Phase 2 of the Modern Slavery Innovation Fund has seen £4 million UK aid funding awarded to international anti-slavery projects.
Projects to protect vulnerable girls from trafficking in Ethiopia and improve care standards for victims of modern slavery in Nepal are among those receiving part of a £4 million funding boost from the Home Office.
The Modern Slavery Innovation Fund (MSIF), which supports international projects to trial innovative ways of stopping modern slavery, has awarded up to £800,000 each to projects across the world.
The funding marks the second phase of the fund and will run until 2021. The first phase of the fund totalled £6 million and supported 10 projects between Spring 2017 and March 2019.
The first 6 projects in Phase 2 which have been chosen for funding are:
o Anti-Slavery International – to improve the working conditions of migrants working in Mauritius
United Nations University – to develop an online platform to gather global data to support modern slavery policy development;
o Stronger Together – to run workshops to raise awareness of modern slavery in South Africa;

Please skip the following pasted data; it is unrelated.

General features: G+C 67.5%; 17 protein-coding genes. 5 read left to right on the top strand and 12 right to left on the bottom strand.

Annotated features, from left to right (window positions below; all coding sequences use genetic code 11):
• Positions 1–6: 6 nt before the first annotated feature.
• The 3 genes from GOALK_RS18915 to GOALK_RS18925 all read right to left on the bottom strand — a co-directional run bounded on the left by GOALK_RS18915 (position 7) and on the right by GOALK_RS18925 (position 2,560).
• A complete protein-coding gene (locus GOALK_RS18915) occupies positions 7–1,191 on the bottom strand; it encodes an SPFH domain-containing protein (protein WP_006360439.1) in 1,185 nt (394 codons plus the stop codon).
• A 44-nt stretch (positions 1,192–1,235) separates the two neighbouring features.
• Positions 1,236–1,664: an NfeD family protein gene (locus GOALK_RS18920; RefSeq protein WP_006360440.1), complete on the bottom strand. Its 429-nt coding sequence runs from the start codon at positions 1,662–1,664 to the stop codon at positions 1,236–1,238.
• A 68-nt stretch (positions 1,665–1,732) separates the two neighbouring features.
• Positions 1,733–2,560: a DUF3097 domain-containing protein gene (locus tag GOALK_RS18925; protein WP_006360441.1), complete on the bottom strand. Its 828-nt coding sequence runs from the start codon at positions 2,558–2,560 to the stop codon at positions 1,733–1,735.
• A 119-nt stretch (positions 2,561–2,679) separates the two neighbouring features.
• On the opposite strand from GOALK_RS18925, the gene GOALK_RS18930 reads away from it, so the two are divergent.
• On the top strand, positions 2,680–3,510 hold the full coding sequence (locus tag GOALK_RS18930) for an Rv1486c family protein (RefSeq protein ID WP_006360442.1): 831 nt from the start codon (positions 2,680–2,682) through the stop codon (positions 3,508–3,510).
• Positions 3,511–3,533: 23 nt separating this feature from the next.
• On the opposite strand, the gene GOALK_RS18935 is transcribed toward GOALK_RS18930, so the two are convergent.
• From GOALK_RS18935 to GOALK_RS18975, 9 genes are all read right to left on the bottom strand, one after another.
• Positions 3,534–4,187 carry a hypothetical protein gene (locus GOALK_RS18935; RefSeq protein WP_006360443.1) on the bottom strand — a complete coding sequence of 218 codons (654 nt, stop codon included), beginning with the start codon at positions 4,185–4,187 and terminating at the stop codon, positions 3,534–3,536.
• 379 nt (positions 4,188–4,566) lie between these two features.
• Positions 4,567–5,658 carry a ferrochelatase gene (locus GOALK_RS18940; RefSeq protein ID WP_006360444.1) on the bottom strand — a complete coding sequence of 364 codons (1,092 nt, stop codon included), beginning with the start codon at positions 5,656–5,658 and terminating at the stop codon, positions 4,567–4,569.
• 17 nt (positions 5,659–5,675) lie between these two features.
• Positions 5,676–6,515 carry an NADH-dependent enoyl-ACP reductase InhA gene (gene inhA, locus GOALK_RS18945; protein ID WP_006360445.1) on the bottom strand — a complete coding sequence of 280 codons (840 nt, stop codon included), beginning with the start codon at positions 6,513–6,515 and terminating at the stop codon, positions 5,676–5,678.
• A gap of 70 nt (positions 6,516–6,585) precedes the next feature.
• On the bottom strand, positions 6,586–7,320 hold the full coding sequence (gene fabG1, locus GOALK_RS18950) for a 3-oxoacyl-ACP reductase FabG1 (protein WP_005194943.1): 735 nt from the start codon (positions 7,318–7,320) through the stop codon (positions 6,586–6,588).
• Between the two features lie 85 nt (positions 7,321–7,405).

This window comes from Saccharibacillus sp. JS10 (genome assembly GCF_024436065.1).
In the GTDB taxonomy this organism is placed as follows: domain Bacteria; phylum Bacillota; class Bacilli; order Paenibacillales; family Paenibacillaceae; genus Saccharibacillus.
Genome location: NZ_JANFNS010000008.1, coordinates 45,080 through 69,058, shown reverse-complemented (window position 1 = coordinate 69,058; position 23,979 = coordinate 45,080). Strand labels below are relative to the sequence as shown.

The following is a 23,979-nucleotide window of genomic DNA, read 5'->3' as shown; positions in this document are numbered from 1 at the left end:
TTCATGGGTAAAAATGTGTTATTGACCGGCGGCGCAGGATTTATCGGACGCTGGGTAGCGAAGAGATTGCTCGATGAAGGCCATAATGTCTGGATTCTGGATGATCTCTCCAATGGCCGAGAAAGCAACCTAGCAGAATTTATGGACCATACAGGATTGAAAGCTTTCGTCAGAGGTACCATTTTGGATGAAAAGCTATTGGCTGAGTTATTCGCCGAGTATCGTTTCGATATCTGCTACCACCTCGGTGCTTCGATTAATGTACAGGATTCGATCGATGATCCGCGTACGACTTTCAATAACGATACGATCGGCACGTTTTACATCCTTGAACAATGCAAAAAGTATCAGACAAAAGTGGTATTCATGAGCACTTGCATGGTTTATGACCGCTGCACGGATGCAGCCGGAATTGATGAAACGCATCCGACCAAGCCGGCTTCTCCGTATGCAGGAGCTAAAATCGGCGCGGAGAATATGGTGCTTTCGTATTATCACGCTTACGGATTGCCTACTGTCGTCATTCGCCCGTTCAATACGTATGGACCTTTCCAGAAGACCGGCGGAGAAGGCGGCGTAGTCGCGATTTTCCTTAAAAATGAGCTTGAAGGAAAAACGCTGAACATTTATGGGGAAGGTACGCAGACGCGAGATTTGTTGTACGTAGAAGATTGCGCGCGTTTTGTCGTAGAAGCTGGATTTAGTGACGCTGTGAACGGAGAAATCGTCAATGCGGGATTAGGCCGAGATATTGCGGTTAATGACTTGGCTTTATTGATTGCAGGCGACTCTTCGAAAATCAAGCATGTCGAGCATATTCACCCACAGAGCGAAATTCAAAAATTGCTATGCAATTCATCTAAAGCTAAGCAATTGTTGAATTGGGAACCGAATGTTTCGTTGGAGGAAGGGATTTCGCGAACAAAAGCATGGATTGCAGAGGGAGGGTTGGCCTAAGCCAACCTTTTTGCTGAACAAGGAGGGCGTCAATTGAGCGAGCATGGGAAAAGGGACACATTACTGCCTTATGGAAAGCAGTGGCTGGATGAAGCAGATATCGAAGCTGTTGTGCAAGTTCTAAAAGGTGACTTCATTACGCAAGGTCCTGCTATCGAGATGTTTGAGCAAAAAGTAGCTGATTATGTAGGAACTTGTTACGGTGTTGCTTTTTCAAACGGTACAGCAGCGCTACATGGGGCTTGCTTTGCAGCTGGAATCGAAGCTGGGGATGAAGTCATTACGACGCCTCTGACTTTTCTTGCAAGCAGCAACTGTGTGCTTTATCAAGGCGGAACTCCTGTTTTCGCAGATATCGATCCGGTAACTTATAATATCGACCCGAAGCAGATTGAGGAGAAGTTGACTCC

o The Freedom Fund – will work in India and Nepal to enhance victim care of frontline workers;
o Retrak – provides support and education to vulnerable girls in Ethiopia who have been victims of, or are at risk of, child sexual exploitation or domestic servitude; and
o Ethical Trading Initiative – will help inform workers in Malaysia about their rights and provide access to remedy where they have suffered abuse.
Schemes supported in Phase 1 included:
o Projects to raise awareness of trafficking, which reached more than 21,000 across Nigeria and the Philippines and 16,000 in Vietnam; and
o A project to support more than 200 girls who experienced or were at risk of exploitation received health and educational support in Ethiopia.
Further information about the Fund is available on the Home Office website.